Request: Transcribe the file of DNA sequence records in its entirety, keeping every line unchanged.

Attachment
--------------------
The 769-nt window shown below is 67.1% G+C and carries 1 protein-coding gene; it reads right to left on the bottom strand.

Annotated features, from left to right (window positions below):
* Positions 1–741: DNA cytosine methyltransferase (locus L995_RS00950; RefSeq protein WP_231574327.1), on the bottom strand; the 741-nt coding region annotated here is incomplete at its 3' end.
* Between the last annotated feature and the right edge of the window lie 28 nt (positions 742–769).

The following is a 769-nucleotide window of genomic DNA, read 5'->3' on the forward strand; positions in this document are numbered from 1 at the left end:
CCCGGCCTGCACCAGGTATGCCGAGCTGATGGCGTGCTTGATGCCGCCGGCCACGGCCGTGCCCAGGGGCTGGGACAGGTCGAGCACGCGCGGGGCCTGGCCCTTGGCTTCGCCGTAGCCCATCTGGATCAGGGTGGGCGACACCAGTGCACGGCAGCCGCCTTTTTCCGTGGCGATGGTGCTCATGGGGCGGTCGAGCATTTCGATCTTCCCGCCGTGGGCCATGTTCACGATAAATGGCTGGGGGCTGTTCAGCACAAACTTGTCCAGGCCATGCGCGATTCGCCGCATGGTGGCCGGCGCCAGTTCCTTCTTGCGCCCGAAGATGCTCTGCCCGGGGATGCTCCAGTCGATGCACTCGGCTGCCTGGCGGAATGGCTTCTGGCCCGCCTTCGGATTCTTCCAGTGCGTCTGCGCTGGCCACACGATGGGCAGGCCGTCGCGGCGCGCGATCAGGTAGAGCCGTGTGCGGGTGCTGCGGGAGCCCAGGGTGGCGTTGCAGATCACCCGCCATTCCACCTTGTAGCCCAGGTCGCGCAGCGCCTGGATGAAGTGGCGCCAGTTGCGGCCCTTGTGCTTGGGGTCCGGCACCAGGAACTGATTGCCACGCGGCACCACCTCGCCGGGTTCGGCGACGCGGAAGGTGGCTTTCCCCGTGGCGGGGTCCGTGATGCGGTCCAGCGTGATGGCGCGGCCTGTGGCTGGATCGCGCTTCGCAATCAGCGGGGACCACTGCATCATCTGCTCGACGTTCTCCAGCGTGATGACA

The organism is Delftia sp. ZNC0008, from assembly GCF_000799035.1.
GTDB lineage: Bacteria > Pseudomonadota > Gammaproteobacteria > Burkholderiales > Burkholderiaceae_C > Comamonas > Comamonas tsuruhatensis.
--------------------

The 769-nt window shown below is 67.1% G+C and carries 1 protein-coding gene; it reads right to left on the bottom strand.

Annotated features, from left to right (window positions below):
* Positions 1–741: DNA cytosine methyltransferase (locus L995_RS00950; RefSeq protein WP_231574327.1), on the bottom strand; the 741-nt coding region annotated here is incomplete at its 3' end.
* Between the last annotated feature and the right edge of the window lie 28 nt (positions 742–769).

The following is a 769-nucleotide window of genomic DNA, read 5'->3' on the forward strand; positions in this document are numbered from 1 at the left end:
CCCGGCCTGCACCAGGTATGCCGAGCTGATGGCGTGCTTGATGCCGCCGGCCACGGCCGTGCCCAGGGGCTGGGACAGGTCGAGCACGCGCGGGGCCTGGCCCTTGGCTTCGCCGTAGCCCATCTGGATCAGGGTGGGCGACACCAGTGCACGGCAGCCGCCTTTTTCCGTGGCGATGGTGCTCATGGGGCGGTCGAGCATTTCGATCTTCCCGCCGTGGGCCATGTTCACGATAAATGGCTGGGGGCTGTTCAGCACAAACTTGTCCAGGCCATGCGCGATTCGCCGCATGGTGGCCGGCGCCAGTTCCTTCTTGCGCCCGAAGATGCTCTGCCCGGGGATGCTCCAGTCGATGCACTCGGCTGCCTGGCGGAATGGCTTCTGGCCCGCCTTCGGATTCTTCCAGTGCGTCTGCGCTGGCCACACGATGGGCAGGCCGTCGCGGCGCGCGATCAGGTAGAGCCGTGTGCGGGTGCTGCGGGAGCCCAGGGTGGCGTTGCAGATCACCCGCCATTCCACCTTGTAGCCCAGGTCGCGCAGCGCCTGGATGAAGTGGCGCCAGTTGCGGCCCTTGTGCTTGGGGTCCGGCACCAGGAACTGATTGCCACGCGGCACCACCTCGCCGGGTTCGGCGACGCGGAAGGTGGCTTTCCCCGTGGCGGGGTCCGTGATGCGGTCCAGCGTGATGGCGCGGCCTGTGGCTGGATCGCGCTTCGCAATCAGCGGGGACCACTGCATCATCTGCTCGACGTTCTCCAGCGTGATGACA

The organism is Delftia sp. ZNC0008, from assembly GCF_000799035.1.
GTDB lineage: Bacteria > Pseudomonadota > Gammaproteobacteria > Burkholderiales > Burkholderiaceae_C > Comamonas > Comamonas tsuruhatensis.